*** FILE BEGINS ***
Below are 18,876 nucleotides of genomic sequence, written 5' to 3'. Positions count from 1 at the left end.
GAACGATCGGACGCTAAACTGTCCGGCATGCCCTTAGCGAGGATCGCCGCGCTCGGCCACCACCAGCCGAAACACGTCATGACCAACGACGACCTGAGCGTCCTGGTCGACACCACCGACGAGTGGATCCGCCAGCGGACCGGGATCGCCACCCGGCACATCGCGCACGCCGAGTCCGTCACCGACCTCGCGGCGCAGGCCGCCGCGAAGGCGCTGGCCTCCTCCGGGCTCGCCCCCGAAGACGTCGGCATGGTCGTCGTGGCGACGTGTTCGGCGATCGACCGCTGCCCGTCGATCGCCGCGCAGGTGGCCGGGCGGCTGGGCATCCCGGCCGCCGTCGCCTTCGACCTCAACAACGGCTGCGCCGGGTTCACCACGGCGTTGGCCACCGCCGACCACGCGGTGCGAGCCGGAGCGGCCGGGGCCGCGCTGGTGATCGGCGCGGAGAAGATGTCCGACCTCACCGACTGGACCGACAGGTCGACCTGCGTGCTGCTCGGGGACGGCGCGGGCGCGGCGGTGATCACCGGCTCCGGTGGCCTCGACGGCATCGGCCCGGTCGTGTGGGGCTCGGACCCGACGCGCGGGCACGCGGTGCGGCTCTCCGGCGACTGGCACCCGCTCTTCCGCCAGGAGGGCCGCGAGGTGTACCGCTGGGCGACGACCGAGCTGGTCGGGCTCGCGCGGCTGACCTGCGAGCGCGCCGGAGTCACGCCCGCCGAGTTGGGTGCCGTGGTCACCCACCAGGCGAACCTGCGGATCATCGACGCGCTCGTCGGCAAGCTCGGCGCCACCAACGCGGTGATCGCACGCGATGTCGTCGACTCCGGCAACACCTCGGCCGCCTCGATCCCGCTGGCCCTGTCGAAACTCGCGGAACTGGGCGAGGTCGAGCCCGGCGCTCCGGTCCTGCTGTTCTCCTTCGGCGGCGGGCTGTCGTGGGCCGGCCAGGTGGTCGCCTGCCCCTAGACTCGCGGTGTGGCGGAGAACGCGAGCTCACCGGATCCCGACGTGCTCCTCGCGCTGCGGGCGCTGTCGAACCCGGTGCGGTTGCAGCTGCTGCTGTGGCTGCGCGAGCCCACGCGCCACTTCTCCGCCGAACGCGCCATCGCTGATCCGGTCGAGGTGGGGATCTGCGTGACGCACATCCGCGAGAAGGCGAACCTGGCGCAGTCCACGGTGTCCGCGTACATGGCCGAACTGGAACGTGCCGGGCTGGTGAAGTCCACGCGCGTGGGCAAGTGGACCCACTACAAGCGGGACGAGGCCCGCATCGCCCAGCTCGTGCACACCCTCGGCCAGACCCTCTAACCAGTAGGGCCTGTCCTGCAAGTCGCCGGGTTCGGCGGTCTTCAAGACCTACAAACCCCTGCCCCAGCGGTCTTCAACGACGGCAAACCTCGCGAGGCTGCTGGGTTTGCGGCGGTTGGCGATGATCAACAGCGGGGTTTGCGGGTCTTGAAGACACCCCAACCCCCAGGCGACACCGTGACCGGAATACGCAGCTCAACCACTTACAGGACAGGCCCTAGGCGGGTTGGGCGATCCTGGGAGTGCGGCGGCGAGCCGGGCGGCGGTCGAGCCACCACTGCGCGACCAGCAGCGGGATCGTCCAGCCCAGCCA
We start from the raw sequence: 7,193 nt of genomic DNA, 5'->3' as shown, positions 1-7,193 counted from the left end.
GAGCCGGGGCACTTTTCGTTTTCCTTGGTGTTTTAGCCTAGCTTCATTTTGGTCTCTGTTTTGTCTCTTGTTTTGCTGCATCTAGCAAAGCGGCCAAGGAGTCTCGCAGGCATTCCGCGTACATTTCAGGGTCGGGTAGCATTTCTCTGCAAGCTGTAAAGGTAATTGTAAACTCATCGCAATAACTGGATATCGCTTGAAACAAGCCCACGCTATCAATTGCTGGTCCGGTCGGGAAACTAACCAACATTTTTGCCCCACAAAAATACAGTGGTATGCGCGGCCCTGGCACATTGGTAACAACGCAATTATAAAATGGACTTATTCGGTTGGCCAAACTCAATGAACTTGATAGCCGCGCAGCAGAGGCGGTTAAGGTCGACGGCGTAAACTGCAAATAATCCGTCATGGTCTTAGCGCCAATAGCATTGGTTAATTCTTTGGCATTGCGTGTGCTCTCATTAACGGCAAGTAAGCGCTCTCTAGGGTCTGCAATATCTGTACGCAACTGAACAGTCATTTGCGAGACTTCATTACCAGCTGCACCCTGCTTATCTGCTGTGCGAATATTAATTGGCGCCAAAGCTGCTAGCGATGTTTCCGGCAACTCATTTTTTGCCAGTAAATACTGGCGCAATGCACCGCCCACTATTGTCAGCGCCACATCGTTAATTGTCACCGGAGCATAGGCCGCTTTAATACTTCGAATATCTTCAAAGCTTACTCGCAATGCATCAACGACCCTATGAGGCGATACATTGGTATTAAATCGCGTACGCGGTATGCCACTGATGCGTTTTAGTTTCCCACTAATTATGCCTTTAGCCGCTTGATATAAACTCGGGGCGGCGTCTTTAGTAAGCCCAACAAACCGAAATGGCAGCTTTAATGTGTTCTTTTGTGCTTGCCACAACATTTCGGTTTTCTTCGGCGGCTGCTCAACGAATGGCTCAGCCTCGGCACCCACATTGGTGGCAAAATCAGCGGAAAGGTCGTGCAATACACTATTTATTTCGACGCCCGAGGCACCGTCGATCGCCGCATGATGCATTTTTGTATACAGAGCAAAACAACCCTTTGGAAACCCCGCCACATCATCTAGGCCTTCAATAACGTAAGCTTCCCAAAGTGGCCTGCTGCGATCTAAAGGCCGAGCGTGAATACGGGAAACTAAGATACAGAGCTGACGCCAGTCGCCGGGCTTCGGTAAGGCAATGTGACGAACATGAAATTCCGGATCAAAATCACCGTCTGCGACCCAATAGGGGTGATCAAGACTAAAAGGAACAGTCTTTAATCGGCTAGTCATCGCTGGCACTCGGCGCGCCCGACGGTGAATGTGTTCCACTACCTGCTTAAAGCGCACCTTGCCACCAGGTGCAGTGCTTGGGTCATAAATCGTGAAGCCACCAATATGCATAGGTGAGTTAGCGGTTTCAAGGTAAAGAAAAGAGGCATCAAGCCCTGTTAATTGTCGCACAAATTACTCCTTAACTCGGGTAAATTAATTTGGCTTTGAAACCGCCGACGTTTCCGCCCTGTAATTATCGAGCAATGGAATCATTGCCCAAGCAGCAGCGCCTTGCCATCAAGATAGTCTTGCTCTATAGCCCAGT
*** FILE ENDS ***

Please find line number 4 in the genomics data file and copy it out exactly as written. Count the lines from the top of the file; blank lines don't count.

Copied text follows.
GAGCCGGGGCACTTTTCGTTTTCCTTGGTGTTTTAGCCTAGCTTCATTTTGGTCTCTGTTTTGTCTCTTGTTTTGCTGCATCTAGCAAAGCGGCCAAGGAGTCTCGCAGGCATTCCGCGTACATTTCAGGGTCGGGTAGCATTTCTCTGCAAGCTGTAAAGGTAATTGTAAACTCATCGCAATAACTGGATATCGCTTGAAACAAGCCCACGCTATCAATTGCTGGTCCGGTCGGGAAACTAACCAACATTTTTGCCCCACAAAAATACAGTGGTATGCGCGGCCCTGGCACATTGGTAACAACGCAATTATAAAATGGACTTATTCGGTTGGCCAAACTCAATGAACTTGATAGCCGCGCAGCAGAGGCGGTTAAGGTCGACGGCGTAAACTGCAAATAATCCGTCATGGTCTTAGCGCCAATAGCATTGGTTAATTCTTTGGCATTGCGTGTGCTCTCATTAACGGCAAGTAAGCGCTCTCTAGGGTCTGCAATATCTGTACGCAACTGAACAGTCATTTGCGAGACTTCATTACCAGCTGCACCCTGCTTATCTGCTGTGCGAATATTAATTGGCGCCAAAGCTGCTAGCGATGTTTCCGGCAACTCATTTTTTGCCAGTAAATACTGGCGCAATGCACCGCCCACTATTGTCAGCGCCACATCGTTAATTGTCACCGGAGCATAGGCCGCTTTAATACTTCGAATATCTTCAAAGCTTACTCGCAATGCATCAACGACCCTATGAGGCGATACATTGGTATTAAATCGCGTACGCGGTATGCCACTGATGCGTTTTAGTTTCCCACTAATTATGCCTTTAGCCGCTTGATATAAACTCGGGGCGGCGTCTTTAGTAAGCCCAACAAACCGAAATGGCAGCTTTAATGTGTTCTTTTGTGCTTGCCACAACATTTCGGTTTTCTTCGGCGGCTGCTCAACGAATGGCTCAGCCTCGGCACCCACATTGGTGGCAAAATCAGCGGAAAGGTCGTGCAATACACTATTTATTTCGACGCCCGAGGCACCGTCGATCGCCGCATGATGCATTTTTGTATACAGAGCAAAACAACCCTTTGGAAACCCCGCCACATCATCTAGGCCTTCAATAACGTAAGCTTCCCAAAGTGGCCTGCTGCGATCTAAAGGCCGAGCGTGAATACGGGAAACTAAGATACAGAGCTGACGCCAGTCGCCGGGCTTCGGTAAGGCAATGTGACGAACATGAAATTCCGGATCAAAATCACCGTCTGCGACCCAATAGGGGTGATCAAGACTAAAAGGAACAGTCTTTAATCGGCTAGTCATCGCTGGCACTCGGCGCGCCCGACGGTGAATGTGTTCCACTACCTGCTTAAAGCGCACCTTGCCACCAGGTGCAGTGCTTGGGTCATAAATCGTGAAGCCACCAATATGCATAGGTGAGTTAGCGGTTTCAAGGTAAAGAAAAGAGGCATCAAGCCCTGTTAATTGTCGCACAAATTACTCCTTAACTCGGGTAAATTAATTTGGCTTTGAAACCGCCGACGTTTCCGCCCTGTAATTATCGAGCAATGGAATCATTGCCCAAGCAGCAGCGCCTTGCCATCAAGATAGTCTTGCTCTATAGCCCAGT